Lung Health - Women Veterans Health Care
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Lung Health

The number of U.S. women diagnosed with lung disease is steadily increasing. There is growing evidence that some lung diseases affect women differently and with greater severity.

Three of the most common lung diseases in women are asthma, chronic obstructive pulmonary disease (COPD), and lung cancer.

Asthma is a chronic disease of the airways in the lungs.  The airway walls become inflamed and can be triggered by smoke, air pollution, mold, chemical sprays, and allergens.  When the airways overreact, they become narrower, making the flow of air in and out of the lungs difficult, causing breathing problems.

Chronic Obstructive Pulmonary Disease (COPD) includes both chronic obstructive bronchitis and emphysema.  Both diseases limit airflow in the lungs, making breathing difficult.  Limited airflow can occur because the airways lose elasticity or create excess mucus causing clogging, or airway walls become thick and inflamed.

Women are more susceptible to symptoms of COPD because of their anatomy—i.e. smaller lungs causing irritants like cigarette smoke to enter the lungs at a higher concentration. Women tend to develop COPD at younger ages, and with shorter smoking histories than men.  Rates of COPD among women have been increasing and since the year 2000 women are more likely to die from COPD than men.

Lung Cancer is a disease in which abnormal lung cells multiply and grow uncontrollably.  These cancerous cells can invade nearby tissues, spread to other parts of the body, or both.  The two most common types of cancer—small cell lung cancer and non-small cell lung cancer—are usually linked to smoking.  Lung cancer kills more women in the U.S. than any other type of cancer.

Lung Health

Reduce Your Risk

  • Stop smoking. Smoke from cigarettes, cigars, and pipes is the number one cause of lung disease. If you smoke, the most important thing you can do is stop. If you live or work with a smoker, avoid secondhand smoke.
  • Get screened. People who have smoked for many years may want to think about screening for lung cancer with low-dose computed tomography (LDCT). Talk to your doctor about lung cancer screening and the possible benefits and harms. Lung cancer screening is not a substitute for quitting smoking.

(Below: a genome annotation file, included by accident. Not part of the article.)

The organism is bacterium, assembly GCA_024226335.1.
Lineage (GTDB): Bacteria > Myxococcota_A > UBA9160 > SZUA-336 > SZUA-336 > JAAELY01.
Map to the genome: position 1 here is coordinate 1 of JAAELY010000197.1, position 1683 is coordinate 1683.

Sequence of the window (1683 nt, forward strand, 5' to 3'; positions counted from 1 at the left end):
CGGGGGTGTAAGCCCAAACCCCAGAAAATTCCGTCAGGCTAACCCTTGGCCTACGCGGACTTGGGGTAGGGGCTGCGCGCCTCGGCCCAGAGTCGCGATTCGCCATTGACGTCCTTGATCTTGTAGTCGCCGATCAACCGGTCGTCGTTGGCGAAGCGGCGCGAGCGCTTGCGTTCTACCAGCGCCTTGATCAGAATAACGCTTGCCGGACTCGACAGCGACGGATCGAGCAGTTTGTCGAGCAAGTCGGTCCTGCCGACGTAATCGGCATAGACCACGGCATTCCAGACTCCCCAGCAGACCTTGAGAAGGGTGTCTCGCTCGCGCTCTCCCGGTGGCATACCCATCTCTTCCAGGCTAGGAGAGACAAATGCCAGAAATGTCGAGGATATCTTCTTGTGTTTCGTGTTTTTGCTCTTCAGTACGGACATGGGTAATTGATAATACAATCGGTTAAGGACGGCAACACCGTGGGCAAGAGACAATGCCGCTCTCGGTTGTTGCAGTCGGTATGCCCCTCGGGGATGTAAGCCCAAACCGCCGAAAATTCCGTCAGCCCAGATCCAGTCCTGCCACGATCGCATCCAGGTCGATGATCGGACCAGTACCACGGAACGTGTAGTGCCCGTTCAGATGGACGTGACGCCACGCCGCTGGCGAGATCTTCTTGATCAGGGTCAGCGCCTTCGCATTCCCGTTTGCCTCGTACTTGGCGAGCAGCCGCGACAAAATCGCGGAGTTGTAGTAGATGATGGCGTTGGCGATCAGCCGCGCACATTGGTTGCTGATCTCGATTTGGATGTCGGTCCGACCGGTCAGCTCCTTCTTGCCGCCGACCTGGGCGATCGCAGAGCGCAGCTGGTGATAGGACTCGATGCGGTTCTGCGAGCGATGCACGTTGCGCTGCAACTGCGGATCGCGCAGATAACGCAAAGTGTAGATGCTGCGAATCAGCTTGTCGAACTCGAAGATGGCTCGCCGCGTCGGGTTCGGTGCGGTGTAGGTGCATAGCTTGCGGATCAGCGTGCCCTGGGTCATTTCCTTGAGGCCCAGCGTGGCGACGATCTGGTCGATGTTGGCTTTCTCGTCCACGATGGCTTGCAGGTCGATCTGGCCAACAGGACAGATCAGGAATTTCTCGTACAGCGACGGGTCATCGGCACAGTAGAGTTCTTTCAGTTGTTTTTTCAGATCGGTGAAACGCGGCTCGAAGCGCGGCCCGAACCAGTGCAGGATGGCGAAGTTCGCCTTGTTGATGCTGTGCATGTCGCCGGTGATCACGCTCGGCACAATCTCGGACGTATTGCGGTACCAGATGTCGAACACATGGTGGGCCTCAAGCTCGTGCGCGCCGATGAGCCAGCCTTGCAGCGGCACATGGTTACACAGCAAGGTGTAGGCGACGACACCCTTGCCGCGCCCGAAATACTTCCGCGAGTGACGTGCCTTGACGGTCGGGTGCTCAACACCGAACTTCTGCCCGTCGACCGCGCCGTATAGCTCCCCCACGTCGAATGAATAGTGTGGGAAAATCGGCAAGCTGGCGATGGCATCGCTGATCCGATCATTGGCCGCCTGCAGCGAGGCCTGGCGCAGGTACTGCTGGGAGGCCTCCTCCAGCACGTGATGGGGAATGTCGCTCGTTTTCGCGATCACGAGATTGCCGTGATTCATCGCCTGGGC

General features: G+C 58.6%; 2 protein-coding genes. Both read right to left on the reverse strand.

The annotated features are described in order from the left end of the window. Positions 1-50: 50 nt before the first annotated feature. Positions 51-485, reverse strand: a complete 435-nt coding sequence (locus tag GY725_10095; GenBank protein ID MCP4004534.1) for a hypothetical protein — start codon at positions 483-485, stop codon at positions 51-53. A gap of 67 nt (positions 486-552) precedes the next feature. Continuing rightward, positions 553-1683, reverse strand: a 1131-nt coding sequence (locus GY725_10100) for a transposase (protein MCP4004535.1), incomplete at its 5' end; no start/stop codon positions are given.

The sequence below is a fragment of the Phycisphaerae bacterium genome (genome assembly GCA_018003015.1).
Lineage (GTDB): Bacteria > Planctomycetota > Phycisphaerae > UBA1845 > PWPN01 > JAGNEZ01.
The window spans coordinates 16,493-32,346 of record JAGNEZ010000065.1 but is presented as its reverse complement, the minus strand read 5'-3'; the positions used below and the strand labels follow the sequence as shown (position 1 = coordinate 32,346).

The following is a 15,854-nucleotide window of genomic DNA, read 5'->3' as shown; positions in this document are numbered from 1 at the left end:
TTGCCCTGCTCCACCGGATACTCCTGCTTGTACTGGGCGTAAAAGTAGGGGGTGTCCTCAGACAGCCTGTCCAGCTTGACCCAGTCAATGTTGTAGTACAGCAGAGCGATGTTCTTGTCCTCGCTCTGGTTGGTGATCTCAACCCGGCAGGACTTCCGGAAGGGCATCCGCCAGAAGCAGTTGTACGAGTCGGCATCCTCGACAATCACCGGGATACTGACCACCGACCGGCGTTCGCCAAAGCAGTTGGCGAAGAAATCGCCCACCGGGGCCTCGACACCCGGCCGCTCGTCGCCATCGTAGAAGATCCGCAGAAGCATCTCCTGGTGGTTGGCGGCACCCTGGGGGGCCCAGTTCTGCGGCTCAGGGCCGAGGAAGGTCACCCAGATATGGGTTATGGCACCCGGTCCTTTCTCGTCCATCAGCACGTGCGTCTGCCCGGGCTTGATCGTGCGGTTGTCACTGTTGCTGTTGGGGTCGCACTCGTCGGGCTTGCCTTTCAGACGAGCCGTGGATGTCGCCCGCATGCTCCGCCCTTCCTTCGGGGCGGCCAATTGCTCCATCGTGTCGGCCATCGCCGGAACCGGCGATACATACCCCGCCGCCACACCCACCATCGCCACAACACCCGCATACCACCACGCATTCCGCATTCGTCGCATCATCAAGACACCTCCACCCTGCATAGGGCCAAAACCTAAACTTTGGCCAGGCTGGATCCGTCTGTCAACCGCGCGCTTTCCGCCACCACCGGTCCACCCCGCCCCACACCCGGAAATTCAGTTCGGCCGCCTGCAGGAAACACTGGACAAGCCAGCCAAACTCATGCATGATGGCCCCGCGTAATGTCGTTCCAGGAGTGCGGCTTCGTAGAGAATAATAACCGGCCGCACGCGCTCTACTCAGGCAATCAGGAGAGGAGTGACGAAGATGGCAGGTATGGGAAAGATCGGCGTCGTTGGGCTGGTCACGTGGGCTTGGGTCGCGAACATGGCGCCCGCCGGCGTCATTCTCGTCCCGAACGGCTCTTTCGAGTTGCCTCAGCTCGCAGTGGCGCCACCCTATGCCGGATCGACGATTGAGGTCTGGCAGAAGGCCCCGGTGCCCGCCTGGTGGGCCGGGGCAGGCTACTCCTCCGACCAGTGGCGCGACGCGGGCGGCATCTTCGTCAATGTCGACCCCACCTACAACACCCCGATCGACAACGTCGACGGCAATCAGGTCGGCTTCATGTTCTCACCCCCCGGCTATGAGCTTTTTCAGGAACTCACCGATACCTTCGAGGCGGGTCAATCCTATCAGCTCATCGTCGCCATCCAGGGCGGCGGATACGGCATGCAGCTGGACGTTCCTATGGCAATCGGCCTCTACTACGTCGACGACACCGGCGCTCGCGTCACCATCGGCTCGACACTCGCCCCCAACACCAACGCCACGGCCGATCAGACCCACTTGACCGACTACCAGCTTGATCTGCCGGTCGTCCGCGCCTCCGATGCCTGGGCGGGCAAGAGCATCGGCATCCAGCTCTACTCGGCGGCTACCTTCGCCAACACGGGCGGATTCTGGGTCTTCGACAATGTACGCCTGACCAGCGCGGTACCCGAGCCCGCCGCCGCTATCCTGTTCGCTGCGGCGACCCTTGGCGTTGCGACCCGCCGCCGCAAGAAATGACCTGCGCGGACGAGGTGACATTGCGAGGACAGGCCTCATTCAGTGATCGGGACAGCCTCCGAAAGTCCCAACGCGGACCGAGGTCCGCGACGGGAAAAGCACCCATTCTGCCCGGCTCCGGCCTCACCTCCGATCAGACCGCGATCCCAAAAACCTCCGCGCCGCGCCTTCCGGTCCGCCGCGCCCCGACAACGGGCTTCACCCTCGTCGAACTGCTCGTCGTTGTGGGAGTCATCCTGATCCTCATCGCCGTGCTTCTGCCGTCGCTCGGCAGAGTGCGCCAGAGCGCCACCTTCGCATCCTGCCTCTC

• Test for radon. This colorless, odorless gas is present in many homes and is a recognized cause of lung cancer. You can check for radon with a kit bought at many hardware stores. Contact your state radon program for information on how to obtain a test kit from a radon measurement professional. Some states also offer free or discounted test kits to the public. The U.S. Environmental Protection Agency offers information on how to deal with radon.

  • Asbestos. This natural mineral fiber is used in insulation, fireproofing materials, car brakes, and other products. Asbestos harms lung cells, causing lung scarring and lung cancer. Limit exposure and use precautions such as special breathing masks that filter asbestos dust from the air.

  • Protect yourself from dust and chemical fumes. Working in dusty conditions and with chemicals can increase your risk of lung disease. Industrial chemicals and many products used at home, like paints and solvents, can cause or aggravate lung disease. Read labels and carefully follow instructions for use.

Take Action

Get tested early. Early detection greatly increases the chance of successful treatment. Early signs of lung disease are easy to overlook. Being constantly out of breath, having a chronic cough (especially with mucus), wheezing and/or chest tightness are symptoms that should be taken seriously.

If you are a woman Veteran who smokes, VA understands the challenges of quitting and the benefits you and your loved ones will experience if you become tobacco free.

Check out these resources:


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